I.N.C: Black Hearse Serenade


Indestructible Noise Command attempt a thrash concept album

Thrash metal and concept albums aren’t the first things you think of going together. They are all very well for the likes of Dream Theater, Yes or Ayreon, even Springsteen has kind of had a go at it, but thrash? Go on then, we are game.

I N C guitarist Erik Barath had a clear idea of the story of the record when he spoke to MVM recently. The album, he told us, was set in Southern California, about a broken man, his congregation of runaways, junkies and lost souls and a murderous path to finality. A childhood filled with embarrassment and shame, born of religious zealotry and an overbearing mother, that broken child has now become a man.

Those elements are all there, but frankly all the clever story in the world won’t, if you will, make an Appetite For Destruction of a Chinese Democracy. So all that really matters is whether “Black Hearse Serenade” is any good or not. And you best believe it’s a cracker.

Thrash is going through a bit of a fallow period right now, with everything trying it’s hardest to be heavier than thou, sound like Meshuggah, or the true greats of the genre have got to old, too stale or almost embarrassed to thrash anymore, not I N C, though.

From the start – the brilliant opener “Stirring The Flock” – to “Love Like Napalm,” which closes the album in ethereal fashion, “Black Hearse Serenade” is something pretty special.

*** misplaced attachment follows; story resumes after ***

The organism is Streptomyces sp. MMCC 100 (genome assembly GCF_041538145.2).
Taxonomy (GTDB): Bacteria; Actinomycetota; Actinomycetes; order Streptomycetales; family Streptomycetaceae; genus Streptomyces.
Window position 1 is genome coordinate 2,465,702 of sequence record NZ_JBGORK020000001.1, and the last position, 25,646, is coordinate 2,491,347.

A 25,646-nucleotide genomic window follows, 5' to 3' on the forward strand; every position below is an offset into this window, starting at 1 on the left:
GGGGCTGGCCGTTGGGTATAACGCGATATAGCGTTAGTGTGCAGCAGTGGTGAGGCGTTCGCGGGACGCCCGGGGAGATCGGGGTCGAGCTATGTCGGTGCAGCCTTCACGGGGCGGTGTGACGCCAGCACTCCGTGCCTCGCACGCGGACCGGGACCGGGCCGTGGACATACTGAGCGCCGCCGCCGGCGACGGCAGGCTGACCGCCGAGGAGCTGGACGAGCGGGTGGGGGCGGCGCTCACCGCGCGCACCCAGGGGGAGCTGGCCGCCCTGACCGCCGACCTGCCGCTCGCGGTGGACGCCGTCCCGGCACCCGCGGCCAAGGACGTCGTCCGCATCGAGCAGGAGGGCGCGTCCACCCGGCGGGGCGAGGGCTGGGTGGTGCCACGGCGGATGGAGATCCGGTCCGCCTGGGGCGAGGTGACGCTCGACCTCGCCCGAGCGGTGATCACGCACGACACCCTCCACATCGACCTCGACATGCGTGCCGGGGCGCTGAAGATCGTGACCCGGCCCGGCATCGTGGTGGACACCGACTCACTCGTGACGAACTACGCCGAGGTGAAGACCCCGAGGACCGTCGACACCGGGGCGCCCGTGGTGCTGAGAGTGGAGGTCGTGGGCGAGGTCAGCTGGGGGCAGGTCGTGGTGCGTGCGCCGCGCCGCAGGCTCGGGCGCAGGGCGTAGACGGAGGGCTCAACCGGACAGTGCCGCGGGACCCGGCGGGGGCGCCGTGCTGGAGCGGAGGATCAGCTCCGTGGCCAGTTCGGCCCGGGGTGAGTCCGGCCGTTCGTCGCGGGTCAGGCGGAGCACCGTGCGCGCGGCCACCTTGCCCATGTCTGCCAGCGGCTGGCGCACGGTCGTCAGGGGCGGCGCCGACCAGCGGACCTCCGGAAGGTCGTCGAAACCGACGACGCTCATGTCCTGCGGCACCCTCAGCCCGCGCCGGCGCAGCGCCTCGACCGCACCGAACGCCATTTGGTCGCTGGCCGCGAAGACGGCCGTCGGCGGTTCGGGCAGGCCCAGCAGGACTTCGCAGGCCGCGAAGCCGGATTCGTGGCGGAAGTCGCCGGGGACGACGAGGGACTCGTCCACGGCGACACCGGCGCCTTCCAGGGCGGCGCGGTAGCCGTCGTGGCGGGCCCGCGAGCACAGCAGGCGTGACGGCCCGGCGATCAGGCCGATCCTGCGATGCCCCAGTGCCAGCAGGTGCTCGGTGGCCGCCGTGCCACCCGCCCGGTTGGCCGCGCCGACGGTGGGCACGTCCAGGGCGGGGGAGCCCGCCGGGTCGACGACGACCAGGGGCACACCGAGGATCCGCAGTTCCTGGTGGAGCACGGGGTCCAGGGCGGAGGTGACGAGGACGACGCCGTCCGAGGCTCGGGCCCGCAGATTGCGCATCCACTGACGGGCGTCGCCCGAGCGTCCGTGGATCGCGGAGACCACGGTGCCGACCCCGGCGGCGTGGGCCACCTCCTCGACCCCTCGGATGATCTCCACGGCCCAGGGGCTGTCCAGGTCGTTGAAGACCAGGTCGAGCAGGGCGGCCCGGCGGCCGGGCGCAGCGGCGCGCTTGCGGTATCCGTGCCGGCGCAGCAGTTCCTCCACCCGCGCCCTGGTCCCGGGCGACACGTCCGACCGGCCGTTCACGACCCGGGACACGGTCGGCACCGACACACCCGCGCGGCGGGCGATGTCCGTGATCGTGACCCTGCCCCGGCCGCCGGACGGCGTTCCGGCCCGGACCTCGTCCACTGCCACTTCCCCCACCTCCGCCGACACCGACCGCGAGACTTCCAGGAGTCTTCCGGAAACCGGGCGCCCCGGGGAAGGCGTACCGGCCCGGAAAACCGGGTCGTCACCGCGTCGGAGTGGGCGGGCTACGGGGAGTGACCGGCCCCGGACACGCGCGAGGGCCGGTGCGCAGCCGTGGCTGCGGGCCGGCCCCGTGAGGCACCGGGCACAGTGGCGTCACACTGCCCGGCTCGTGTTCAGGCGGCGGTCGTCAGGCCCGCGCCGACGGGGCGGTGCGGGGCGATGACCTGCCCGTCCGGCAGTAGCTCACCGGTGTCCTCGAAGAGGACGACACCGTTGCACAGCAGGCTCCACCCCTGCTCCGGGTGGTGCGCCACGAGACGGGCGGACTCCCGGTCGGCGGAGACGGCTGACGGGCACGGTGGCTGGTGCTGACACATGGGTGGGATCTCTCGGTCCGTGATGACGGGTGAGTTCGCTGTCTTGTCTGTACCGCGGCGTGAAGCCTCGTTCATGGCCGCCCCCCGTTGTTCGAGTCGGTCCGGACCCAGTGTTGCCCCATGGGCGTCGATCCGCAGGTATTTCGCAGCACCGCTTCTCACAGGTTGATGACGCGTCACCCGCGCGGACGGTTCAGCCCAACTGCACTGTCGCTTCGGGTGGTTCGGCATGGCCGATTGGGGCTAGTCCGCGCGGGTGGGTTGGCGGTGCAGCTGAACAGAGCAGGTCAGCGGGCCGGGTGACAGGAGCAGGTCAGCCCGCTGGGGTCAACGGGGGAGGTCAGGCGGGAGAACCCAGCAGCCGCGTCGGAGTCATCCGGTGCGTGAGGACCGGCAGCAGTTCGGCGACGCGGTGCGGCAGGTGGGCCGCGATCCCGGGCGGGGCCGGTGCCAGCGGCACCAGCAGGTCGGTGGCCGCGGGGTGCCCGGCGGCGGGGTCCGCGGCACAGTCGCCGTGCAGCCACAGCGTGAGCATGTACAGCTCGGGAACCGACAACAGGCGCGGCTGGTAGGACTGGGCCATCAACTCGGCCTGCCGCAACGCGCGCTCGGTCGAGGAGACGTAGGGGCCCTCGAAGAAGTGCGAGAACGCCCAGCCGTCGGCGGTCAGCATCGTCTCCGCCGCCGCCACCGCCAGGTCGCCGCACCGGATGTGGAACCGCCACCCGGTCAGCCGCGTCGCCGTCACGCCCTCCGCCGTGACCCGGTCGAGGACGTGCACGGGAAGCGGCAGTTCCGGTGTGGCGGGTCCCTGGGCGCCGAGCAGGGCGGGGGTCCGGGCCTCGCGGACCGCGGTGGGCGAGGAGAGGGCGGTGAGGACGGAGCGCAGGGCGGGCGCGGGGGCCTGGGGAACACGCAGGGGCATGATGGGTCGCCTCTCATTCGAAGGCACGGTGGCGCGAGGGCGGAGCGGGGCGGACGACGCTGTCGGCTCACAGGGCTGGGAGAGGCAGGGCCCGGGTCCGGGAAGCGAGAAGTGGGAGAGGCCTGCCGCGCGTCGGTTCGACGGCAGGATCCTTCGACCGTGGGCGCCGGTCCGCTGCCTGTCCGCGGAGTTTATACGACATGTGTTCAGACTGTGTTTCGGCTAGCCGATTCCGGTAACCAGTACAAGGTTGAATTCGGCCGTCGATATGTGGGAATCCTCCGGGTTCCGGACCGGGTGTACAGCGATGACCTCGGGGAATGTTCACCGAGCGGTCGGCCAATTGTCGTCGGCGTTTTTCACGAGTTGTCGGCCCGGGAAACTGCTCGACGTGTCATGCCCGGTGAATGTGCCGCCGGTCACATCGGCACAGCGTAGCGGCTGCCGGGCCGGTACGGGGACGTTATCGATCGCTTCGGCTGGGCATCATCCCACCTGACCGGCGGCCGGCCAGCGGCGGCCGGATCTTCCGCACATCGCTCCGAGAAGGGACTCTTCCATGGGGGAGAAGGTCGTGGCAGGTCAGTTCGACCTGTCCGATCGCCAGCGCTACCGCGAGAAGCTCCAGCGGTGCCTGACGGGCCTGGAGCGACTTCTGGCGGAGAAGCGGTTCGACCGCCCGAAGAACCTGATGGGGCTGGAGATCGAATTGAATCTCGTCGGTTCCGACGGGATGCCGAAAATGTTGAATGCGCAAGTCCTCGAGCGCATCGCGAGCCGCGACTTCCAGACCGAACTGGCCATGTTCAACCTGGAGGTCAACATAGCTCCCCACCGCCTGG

The great thing about “Serenade” is that it just works on the level of a conventional album. “Cyanide and Whiskey” has a huge chorus to match it’s almost militaristic drumming, a theme continued by its superb title track, which begins with a spoken word piece and then really kicks in like prime Exodus.

There are moments of light and shade here, so the bludgeoning let’s up, say on the likes of “Lucky Number Seven” which, although still clearly rooted in metal, offers something a little different. “Invite This Plague” on the other hand, offers an apocalyptic, nihilistic view: “the night is young, but we are all gonna die,” offers up it’s verse.

“Black Hearse Serenade” is a dark album, as befits it’s subject matter and title, it isn’t one to put on if you want cheering up, but if you want to listen to some thrash metal, like they used to make and like many of us long for, then you could do a lot, lot worse.

Rating 8/10

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